The wounded soldiers are no longer able to get the cup of tea in the afternoon which they so much enjoyed

The Broad Street Chapel premises had been hosting soldiers since the start of the war. But shortages of food – and, worse, tea – were putting a dampener on things.

Our work amongst the soldiers has been somewhat interrupted by a new Army Regulation which precludes the provision of refreshments to soldiers, except between the hours of 6.30 and 9.0 pm. This means that the wounded soldiers are no longer able to get the cup of tea in the afternoon which they so much enjoyed. Nor can they be supplied with food of any kind. Coffee and cocoa may still be served; but these are not regarded as a satisfactory substitute for the “cup which cheers, etc”. Consequently we have very few men in the rooms which formerly were crowded.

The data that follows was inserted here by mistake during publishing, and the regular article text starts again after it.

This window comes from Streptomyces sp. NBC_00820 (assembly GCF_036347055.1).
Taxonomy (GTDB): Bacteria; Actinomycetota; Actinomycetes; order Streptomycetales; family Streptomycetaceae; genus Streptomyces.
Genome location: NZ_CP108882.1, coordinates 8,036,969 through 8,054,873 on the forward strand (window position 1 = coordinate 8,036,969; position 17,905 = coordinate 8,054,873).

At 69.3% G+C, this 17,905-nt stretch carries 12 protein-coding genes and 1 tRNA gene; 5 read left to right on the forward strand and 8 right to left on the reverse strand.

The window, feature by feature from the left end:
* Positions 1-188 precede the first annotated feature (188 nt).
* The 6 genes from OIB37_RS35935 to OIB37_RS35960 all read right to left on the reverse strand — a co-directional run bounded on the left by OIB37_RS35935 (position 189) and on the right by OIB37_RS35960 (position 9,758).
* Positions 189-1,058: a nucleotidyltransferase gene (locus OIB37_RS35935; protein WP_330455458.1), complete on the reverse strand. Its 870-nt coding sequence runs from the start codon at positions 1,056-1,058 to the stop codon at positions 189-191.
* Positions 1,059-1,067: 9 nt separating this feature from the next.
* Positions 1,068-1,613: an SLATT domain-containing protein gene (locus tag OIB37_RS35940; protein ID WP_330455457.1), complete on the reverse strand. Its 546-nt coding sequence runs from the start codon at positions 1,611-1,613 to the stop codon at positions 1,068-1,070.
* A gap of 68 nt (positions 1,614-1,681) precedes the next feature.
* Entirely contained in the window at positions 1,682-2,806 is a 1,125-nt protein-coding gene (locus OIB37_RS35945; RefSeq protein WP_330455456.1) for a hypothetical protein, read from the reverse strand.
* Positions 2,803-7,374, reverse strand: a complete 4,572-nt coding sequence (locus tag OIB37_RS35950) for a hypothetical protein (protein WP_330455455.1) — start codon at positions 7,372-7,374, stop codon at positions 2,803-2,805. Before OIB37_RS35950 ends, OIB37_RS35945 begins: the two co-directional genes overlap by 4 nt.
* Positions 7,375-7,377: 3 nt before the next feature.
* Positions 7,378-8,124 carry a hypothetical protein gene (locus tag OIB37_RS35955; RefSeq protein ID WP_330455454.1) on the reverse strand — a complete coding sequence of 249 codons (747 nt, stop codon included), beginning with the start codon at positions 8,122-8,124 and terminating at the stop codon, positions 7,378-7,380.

We have to admit that the regulation is reasonable in view of the food shortage, and we can only hope that our wounded friends will soon get accustomed to the near [mistake for new?] conditions, and that we shall have them back again.

Men and women in khaki still crowd the rooms each evening, though they are now strictly rationed.

Reading Broad Street Congregational Magazine, March 1918 (D/N11/12/1/14)

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